Some resources and reflections:
- A New Masterclass on Cross-Sector Collaboration: We’re offering a free three-part series (April 22 - May 6) with practical guidance on how to drive transformative cross-sector collaborations, drawing on our decade of global experience.
- Reflections on Our Collective Work Ahead: This crisis has pushed us hard into organizer, ethnographer, and designer mode. What we’ve learned has convinced us that we urgently need radical collaborations to respond to COVID-19—our own reservations be damned. (A summary of these ideas is in the notes from our States of Change talk.)
- Tips for Running Virtual Co-Creation Processes: As we all take our work online, we reflect on the benefits of taking co-creation out of physical space and into virtual gatherings. As great as the “hallway track” is, you can make so much more progress without it.
We’re also exploring the possibility of creating a new space for incubating the radical cross-sectoral collaborations that this moment demands of us. We’re hungry for input and open to partnership, so please get in touch.
Jean-Noe Landry & Nabeel Ahmed, Montreal
At Open North, we have been exploring multiple avenues to support government and non-government actors in data capacity and collaboration. One of the key areas we’ve focused on is data information and visualization, which have been critical to managing and containing the COVID-19 outbreak.
Appropriate presentation of data and statistics are not merely public relations exercises; they require an appreciation of data collection, processing, and analysis methods. Issues of scale, aggregation, time, and appropriate units of analysis are still an issue when representing infections in maps, while the communication of modelled outputs is an ongoing challenge in science communication (Bucchi & Trench, 2008).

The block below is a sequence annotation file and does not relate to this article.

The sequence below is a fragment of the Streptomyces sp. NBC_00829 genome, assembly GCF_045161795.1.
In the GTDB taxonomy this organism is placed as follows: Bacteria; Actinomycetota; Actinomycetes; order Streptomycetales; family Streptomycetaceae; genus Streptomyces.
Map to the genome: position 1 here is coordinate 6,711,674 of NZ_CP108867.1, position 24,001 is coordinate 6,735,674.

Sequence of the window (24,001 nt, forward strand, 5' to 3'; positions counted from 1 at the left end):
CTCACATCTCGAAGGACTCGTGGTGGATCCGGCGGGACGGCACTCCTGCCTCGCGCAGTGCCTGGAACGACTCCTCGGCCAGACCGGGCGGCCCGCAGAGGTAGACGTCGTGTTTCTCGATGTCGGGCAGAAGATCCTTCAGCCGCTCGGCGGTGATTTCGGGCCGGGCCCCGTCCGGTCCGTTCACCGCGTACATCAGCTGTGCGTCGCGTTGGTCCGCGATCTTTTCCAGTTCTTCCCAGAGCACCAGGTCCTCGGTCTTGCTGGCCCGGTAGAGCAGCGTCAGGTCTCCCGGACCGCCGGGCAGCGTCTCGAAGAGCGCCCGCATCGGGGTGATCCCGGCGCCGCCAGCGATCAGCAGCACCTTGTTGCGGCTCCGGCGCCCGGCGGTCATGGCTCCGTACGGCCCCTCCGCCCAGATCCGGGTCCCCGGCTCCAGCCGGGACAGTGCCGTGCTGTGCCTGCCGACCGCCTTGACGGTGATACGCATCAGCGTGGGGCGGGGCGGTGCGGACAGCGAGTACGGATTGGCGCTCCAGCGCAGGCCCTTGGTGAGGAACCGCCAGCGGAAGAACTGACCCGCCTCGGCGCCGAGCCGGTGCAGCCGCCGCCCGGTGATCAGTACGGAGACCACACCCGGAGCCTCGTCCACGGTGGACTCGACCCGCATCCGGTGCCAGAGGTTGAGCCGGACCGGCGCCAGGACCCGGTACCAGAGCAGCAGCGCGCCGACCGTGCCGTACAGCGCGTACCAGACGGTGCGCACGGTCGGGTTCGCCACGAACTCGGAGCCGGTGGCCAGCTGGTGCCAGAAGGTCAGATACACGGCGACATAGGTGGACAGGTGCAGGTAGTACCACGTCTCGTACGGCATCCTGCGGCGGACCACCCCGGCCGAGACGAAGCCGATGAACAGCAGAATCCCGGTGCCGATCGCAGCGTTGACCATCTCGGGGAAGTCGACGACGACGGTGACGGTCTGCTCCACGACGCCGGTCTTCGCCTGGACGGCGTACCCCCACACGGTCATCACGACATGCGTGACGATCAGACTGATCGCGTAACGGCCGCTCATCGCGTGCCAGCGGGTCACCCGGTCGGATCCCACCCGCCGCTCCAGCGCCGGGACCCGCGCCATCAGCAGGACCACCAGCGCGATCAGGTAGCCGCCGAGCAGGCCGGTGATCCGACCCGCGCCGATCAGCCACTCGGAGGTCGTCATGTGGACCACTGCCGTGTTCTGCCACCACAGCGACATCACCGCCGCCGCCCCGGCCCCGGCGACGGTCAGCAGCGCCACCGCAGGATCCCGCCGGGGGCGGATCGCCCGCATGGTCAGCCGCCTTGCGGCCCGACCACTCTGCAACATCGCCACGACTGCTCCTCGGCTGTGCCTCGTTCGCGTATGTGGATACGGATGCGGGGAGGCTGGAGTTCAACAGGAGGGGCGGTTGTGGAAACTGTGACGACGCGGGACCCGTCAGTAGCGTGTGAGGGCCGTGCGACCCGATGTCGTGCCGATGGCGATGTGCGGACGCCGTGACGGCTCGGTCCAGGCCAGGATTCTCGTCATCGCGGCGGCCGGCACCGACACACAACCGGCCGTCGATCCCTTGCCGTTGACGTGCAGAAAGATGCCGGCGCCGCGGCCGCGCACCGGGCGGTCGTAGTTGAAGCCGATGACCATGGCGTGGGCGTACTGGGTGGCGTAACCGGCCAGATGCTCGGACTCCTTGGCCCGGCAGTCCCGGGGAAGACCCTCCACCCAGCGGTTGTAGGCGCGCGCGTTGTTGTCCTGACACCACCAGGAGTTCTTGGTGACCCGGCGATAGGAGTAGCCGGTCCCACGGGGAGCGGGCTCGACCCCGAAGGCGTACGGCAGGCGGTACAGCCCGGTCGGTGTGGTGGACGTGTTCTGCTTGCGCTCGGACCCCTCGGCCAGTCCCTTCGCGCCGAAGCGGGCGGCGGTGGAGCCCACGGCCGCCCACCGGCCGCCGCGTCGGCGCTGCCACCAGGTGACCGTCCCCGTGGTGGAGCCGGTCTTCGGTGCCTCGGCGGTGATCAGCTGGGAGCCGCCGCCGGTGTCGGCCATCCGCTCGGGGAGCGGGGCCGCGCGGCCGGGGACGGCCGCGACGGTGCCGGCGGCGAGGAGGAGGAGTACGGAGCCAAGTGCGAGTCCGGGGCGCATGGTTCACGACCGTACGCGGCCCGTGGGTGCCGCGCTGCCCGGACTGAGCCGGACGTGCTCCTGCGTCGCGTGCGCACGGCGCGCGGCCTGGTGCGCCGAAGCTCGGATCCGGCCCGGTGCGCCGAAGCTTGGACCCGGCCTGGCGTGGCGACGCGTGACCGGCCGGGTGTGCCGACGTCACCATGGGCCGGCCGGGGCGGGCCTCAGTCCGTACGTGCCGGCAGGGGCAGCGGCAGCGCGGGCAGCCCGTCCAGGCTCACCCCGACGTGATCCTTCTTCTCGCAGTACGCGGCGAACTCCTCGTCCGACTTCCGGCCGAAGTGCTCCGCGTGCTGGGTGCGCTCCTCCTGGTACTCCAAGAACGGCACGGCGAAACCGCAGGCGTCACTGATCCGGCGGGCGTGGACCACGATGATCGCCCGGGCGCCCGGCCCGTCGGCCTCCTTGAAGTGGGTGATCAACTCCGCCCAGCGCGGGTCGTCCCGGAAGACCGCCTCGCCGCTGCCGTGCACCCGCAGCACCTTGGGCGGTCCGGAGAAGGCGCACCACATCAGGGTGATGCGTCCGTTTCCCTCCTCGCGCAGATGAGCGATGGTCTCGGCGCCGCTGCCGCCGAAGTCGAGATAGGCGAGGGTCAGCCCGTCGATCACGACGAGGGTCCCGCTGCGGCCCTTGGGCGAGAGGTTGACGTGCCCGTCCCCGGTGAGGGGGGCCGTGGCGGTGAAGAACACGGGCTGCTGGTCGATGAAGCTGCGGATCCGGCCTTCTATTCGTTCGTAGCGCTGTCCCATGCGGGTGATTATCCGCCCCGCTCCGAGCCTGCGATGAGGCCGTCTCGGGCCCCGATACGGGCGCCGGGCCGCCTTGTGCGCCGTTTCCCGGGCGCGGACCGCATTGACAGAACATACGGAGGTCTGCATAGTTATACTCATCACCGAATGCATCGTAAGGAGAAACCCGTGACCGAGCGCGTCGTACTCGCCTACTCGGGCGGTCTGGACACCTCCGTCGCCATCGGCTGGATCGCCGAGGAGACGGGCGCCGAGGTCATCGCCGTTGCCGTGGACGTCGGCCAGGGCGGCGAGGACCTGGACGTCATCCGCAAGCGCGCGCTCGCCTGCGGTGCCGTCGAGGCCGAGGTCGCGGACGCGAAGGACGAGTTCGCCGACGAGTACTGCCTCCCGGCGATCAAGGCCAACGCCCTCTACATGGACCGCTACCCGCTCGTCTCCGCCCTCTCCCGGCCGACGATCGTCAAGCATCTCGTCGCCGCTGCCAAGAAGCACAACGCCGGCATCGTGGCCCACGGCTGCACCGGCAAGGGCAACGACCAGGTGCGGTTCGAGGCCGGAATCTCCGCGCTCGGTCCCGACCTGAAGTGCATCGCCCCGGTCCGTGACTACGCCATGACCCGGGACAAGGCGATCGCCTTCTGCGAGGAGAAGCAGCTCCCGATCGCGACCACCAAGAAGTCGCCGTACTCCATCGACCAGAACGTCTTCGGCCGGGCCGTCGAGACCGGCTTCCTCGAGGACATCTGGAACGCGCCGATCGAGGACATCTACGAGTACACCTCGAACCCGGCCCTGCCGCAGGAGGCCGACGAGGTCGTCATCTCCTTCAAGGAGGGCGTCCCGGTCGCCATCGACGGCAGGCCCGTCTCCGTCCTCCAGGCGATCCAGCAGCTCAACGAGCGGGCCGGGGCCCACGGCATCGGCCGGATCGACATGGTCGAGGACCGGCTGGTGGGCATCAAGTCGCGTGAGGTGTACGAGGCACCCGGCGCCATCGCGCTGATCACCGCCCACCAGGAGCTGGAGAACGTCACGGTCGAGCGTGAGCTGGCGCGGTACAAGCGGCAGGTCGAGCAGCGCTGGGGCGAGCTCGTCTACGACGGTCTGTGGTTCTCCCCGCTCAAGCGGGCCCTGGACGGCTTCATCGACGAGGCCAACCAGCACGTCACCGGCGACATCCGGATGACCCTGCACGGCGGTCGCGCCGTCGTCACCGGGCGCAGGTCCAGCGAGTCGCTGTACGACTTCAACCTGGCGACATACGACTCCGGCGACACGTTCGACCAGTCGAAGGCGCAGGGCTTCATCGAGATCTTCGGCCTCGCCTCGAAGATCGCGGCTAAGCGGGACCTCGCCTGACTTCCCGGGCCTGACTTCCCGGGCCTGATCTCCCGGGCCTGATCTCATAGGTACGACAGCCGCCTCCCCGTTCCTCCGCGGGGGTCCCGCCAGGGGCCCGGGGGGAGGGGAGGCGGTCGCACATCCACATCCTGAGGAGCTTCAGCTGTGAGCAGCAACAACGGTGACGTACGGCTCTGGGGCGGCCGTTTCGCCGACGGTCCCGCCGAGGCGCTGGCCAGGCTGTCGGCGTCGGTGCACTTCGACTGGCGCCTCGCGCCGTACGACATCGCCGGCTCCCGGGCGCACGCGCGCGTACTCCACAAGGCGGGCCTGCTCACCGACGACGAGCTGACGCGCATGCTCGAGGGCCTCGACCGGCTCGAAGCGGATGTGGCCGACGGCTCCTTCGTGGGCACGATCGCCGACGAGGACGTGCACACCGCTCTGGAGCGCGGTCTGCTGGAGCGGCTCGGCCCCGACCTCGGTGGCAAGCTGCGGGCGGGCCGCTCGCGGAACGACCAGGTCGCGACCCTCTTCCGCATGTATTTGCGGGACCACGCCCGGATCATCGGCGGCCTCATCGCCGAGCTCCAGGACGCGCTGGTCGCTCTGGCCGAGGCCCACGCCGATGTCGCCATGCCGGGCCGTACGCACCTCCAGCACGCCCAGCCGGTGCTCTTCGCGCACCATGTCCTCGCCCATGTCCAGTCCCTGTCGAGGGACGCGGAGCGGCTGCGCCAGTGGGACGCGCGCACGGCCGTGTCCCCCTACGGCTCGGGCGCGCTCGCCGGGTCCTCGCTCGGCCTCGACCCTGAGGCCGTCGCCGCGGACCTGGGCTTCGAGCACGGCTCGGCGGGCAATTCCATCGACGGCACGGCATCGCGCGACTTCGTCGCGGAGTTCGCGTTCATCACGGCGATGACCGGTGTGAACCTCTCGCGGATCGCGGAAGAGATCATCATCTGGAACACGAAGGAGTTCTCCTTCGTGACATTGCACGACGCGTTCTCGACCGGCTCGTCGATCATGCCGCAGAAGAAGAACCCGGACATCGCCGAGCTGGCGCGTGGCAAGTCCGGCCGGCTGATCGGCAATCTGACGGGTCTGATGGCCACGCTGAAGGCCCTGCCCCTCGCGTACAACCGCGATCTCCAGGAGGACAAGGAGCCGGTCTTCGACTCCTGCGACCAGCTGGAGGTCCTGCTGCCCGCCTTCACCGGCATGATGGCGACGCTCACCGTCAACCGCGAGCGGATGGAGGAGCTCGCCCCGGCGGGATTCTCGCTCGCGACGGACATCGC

Open North is providing input to the Canadian government as part of the Multi-Stakeholder Forum on Open Government, including reinforcing the importance of core privacy principles as the government implements surveillance methods for contact tracing. At the Community Solutions Network (for which Open North is the technical lead), local examples of resilience are being documented. Our discussions at the Canadian Data Governance Standardization Collaborative (part of the Standards Council of Canada) co-chaired by Statistics Canada and Element AI are now including health data use cases for data governance. We are also looking at approaches to supporting data collection and structuring efforts from key organisations, such as the Canadian Urban Institute’s monitoring of Canadian municipal-level crisis responses, through collaboration between governments, non-profits, and technology firms.
As this is a global effort, Open North is engaging the global Open Cities Network to share crisis responses of different entities and cities around the world (summarised above). We are also contributing to a blog post with the International Open Data Charter to help identify key datasets that can be opened to assist national policymakers and inform coordinated responses globally. Data sharing and interoperability are crucial to fighting this pandemic and it is now that the global community of data advocates, researchers, and implementers are ever more important.
If your organization is working on open cities initiatives, please contact us at firstname.lastname@example.org.
*Sources: Bucchi, M., & Trench, B. (Eds.). (2008). Handbook of public communication of science and technology. Routledge.